How do you tell the good from the bad when it comes to good singing advice? With all the information on the net nowadays, it is still possible. Yes, there is a lot of free advice out there, and this article will show you how to be cautious in determining and selecting the good information from the bad. What do you look for? How will you be able to tell?
Good vocal tips, advice, and informational articles on how to sing better will provide you with basic information on breathing, voice care, proper warm-ups, both physical and vocal, and the best ways to increase a singers range.
1. Good tips on breathing. A clinical study of thousands of participants over a 30-year period presents convincing evidence that the most significant factor in peak health and long life is how well you breathe.
Basically, that means, breathing properly is really, really good for you! Articles especially focused on singing need to give you good tips on breathing. Breathing advice in regard to singing should always include relaxation techniques for quiet inhalations, specifically. For example, yawning as you inhale relaxes the muscles surrounding the vocal cords. Singing tips should address the diaphragm and upper and lower lung fields and how they work. Of course tips and tricks on what not to do as well, like, do not move your shoulders as you learn to breathe properly. They should also include exercises to assist you in developing better breathing control and stamina without hurting the singing voice.
This could include exercises like breathing in through a pretend straw for better breath control and development.
2. Good vocal advice will also include proper care of the voice and how overall physical and even emotional health will relate to the development of your singing voice. It is believed that 7.5 million people have diseases or disorders of the voice, some of which can be avoided by taking care of your voice.
For example, lukewarm water is the best form of liquid to soothe the cords for the best possible care. Singing tips should include good and poor health habits to increase your rate of success and development of your natural capabilities and talents. For example, excessive smoking and drinking, dry air, abuse of vocal cords, etc., are not good habits for proper vocal health.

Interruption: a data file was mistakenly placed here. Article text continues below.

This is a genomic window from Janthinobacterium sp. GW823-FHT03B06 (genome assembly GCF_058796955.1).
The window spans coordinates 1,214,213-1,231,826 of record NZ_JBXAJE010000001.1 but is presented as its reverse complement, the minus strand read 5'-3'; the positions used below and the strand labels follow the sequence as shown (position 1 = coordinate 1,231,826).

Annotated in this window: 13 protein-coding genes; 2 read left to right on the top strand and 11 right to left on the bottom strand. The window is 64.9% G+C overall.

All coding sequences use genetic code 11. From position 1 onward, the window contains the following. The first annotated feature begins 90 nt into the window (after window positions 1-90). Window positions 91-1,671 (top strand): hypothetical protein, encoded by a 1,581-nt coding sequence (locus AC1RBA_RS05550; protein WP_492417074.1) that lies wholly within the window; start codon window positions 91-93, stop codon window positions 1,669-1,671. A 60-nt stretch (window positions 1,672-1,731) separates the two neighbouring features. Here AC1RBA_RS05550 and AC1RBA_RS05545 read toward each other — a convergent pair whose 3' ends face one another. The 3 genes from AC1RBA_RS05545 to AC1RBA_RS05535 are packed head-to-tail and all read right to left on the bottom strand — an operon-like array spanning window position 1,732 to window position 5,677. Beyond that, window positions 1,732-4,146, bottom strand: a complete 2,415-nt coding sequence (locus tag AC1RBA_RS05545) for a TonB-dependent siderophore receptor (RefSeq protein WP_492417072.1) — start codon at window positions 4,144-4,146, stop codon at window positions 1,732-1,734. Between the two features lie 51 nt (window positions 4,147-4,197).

Good basic solid warm-ups for overall better singing should always include stretching exercises, breathing exercises, and vocal warm-ups appropriately used. Warm-ups, as in weight training, are used to stretch the muscles to prepare them for work without injury (Dr. Ingo Titze of the National Center for Voice and Speech). Including these vocal warm-ups is the key to increasing the singers range along with further development and proper care of the voice, according to the individuals independent abilities and voicing. If you or I do not warm up, it would be like taking a track athlete and just putting him or her on the track and making them run full out! Yikes! Would the muscles have trouble? You bet! And the long-term consequences could be disastrous, not including the overall body having future difficulties.
Finally, a good vocal article should always mention that this information should not take the place of private vocal coaching/teaching lessons. It is impossible to assist you, I, or any person with a cookie-cutter method, without hearing and evaluating each individual and their singing voice, since we are all made differently.
So, you want to learn how to sing better? Then follow these tips to assist in sorting out that all-confusing mirage of information on the internet.
I do feel very strongly that these tips will help you discern information that is of high quality and more thorough. Yes, the information is out there, and with these statistics to back the criteria, I do hope this will assist you in becoming more discerning on your search for learning how to sing better! So, lets get started on taking care of that voice, breathing, and warming up!
Statistics data sources:
1. National Institute of Healths Database.
2. The National Institute on Deafness and Other Communication Disorders (NIDCD.
3. Info at singers warmup.
About the Author (text)Doralyn Bigelow, 20 years vocal coach, teacher, single chat lines